MESA, Ariz. -- When the White Sox traded a pair of pitching prospects to Arizona for Edwin Jackson in July of 2010, on paper the team received a starter with a 5.16 ERA and little success in his previous 7 1/2 major league seasons. That's not the kind of pitcher who a team trades top talent for, nor is that the kind of pitcher who eventually receives a four-year, $52 million contract as a free agent.
Something clicked with the White Sox, though. At the urging of pitching coach Don Cooper, Jackson stood taller during his delivery. As a result, he began to throw more first-pitch strikes. And with that came the level of success that ultimately landed Jackson his big deal with the Cubs.
"(Cooper) just told me stay tall and watch the glove. That was pretty much it," Jackson said Sunday at HoHoKam Stadium. "Simplified it and everything else was keep doing what I had been doing."
Dioner Navarro caught Jackson while the pair were with Tampa Bay. Back then, Jackson was in his early 20's, trying to marry a powerful arsenal of pitches with statistical success. But the ace potential so many thought Jackson had never materialized.
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"The biggest thing to us was to throw strikes," Navarro, who signed with the Cubs in the offseason, said. "That's a big difference, he throws a lot more strikes now than he did back then. He's a lot more efficient nowadays."
With Tampa Bay, Jackson never had a first-pitch strike rate of over 54.7 percent -- well below the MLB average of 58-59 percent. His lowest ERA was 4.42, but his FIP -- a statistic which measures a pitcher's ability to do the things he can control -- hovered just below 5 as a starter.
Jackson had success with Detroit in 2009 with a 3.62 ERA, but it didn't carry over to 2010 with Arizona. Despite throwing a no-hitter, Jackson's ERA wasn't good when he was dealt to the White Sox.
As a member of the White Sox, Jackson made 30 starts and posted a 3.66 ERA with 174 strikeouts and 54 walks. Current Cubs utilityman Brent Lillibridge played with Jackson on the South Side, and offered an observation that still holds true in 2013.
"When he's on, he's fun to be around," Lillibridge said, "because you're not going to get a lot of action because he's going to be striking out a lot of guys and missing a lot of barrels."
Nearly three years later, a lot has changed for Jackson. He's finally enjoying some stability after bouncing from Chicago to St. Louis to Washington. He's no longer a young pitcher who couldn't harness his potential -- he'll turn 30 in September. His mechanics have changed a bit, too, although he still keeps Cooper's recommendation in the back of his head.
"It was definitely a helpful piece of advice," Jackson said. "The only difference now is I have different mechanics. You still have to implement standing tall into the new mechanics that you have."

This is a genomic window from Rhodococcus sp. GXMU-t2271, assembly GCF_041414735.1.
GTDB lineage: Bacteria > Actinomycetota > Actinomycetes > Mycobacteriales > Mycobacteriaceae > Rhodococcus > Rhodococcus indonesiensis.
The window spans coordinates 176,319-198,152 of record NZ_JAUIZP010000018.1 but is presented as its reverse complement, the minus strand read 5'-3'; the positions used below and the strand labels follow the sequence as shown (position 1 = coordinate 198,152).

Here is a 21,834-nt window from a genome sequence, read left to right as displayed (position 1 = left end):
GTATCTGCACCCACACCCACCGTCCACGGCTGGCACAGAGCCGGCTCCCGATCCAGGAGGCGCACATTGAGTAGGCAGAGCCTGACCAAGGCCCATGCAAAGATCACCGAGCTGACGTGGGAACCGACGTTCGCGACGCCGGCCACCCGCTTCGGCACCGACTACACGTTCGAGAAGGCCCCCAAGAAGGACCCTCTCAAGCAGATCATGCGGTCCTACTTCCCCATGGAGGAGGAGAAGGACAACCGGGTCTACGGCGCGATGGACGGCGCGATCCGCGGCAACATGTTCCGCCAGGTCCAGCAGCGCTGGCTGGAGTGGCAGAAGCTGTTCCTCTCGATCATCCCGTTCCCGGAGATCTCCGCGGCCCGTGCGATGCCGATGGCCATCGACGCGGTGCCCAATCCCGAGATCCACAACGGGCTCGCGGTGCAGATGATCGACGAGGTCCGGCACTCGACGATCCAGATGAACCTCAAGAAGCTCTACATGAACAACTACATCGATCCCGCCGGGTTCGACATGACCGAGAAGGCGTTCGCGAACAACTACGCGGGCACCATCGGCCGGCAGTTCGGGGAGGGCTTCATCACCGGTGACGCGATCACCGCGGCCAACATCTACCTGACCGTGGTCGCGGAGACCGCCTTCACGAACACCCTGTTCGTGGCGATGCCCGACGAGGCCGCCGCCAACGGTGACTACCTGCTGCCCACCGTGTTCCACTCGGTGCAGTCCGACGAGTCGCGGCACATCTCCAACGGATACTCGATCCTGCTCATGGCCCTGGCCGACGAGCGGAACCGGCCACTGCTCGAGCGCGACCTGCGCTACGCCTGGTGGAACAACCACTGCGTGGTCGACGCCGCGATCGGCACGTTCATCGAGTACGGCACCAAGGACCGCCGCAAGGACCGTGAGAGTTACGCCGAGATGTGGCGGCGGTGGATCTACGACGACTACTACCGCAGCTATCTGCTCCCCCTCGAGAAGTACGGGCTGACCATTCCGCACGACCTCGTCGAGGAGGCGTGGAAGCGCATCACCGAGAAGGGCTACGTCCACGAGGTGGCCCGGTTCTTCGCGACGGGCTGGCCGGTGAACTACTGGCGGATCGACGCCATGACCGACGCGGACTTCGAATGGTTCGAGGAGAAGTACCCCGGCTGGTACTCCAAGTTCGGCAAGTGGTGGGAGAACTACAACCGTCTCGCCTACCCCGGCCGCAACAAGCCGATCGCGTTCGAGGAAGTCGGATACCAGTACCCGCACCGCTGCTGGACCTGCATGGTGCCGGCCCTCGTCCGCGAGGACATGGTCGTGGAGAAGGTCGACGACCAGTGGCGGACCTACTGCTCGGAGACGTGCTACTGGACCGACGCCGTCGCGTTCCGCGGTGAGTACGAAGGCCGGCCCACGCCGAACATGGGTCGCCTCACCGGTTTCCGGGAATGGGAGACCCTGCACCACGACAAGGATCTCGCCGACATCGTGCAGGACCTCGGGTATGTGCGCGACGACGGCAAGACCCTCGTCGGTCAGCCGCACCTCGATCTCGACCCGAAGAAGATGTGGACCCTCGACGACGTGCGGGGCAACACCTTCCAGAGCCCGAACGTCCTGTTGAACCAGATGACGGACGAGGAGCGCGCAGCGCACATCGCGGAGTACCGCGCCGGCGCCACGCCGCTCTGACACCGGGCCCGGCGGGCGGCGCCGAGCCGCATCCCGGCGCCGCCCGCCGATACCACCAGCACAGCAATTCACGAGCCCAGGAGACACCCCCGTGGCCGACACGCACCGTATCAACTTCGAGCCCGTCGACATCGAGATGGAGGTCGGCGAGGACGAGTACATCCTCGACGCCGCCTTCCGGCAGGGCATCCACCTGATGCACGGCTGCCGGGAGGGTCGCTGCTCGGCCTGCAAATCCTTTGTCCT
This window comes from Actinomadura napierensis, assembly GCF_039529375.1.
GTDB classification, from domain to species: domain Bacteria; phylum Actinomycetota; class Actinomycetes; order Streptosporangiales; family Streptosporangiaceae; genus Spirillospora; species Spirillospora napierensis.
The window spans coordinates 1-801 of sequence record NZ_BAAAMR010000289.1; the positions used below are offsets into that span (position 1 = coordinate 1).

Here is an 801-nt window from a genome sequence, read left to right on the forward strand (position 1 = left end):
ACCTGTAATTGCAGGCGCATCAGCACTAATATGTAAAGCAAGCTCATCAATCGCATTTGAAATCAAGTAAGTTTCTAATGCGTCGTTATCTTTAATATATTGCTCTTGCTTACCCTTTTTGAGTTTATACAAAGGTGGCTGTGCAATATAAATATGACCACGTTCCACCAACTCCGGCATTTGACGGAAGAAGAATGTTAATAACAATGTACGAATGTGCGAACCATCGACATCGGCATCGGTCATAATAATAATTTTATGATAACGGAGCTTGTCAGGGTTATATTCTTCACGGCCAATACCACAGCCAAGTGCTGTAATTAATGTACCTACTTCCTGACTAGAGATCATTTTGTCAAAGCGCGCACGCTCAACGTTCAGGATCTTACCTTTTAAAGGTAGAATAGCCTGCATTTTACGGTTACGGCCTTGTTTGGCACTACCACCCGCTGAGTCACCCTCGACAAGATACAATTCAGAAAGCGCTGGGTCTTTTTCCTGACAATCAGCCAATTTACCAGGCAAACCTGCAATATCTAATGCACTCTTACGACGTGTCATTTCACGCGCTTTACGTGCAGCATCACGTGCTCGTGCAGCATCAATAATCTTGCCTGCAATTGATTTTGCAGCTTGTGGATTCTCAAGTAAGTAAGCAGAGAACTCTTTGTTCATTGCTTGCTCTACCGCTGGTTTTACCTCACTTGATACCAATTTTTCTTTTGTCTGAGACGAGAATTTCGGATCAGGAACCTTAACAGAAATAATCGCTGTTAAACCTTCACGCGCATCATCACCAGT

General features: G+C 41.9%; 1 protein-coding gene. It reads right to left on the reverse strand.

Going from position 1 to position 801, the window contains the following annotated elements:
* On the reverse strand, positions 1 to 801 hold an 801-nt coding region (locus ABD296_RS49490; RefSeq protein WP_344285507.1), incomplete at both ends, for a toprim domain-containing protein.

By getting ahead in the count more often, Jackson was able to more effectively set up his slider late in counts. From 2007 through his trade to the White Sox in 2010, Jackson threw his fastball 65.6 percent of the time, while offering his slider on 23.1 percent of his pitches (per Texas Leaguers' pitch f/x database). He threw his changeup 8 percent of the time, a pitch Navarro considers a key for the right-hander.
After coming to the White Sox, Jackson threw his fastball less (52.8 percent) and his slider (34.9 percent) and changeup (9.9 percent) more. Jackson generated more swings and misses on his slider and changeup, too, and threw both pitches for strikes at a higher clip. Over the last two and a half season, Jackson's ERA has sat under 4.
Not all of Jackson's success should be traced back to the White Sox -- a lot of it, both he and Navarro admitted, came from the growth that's the product of more experience.
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"Every year, it's that process," Jackson explained. "You continue to be more consistent with every pitch, and feel like you can throw whatever pitch in any count wherever you want to and whenever you want to. That's pretty much the goals of everyone in the game, throw what you want when you want where you want."
For Jackson, the formula added up to $52 million and, potentially, four years of stability. When Jackson takes the mound for the first time in a Cubs uniform, it'll be the seventh team he'll have played for since 2008.
The constant change didn't faze Jackson, who was born in West Germany as a "military brat."
"The only life I know is on the go, so it’s not bad," Jackson said earlier this spring. "I’ve been living out of a suitcase for a long time.”
Jackson can finally unpack that suitcase, and settle down for a future he sees as bright with the Cubs. Navarro, too, expects to see a different pitcher than the one he caught with Tampa Bay.
"After bouncing around few different teams, now he finds himself in a position where he doesn't have to think about where he's going to be next year," Navarro added. "I think that's going to help him a lot, and I think he's going to do a really good job for the Cubs."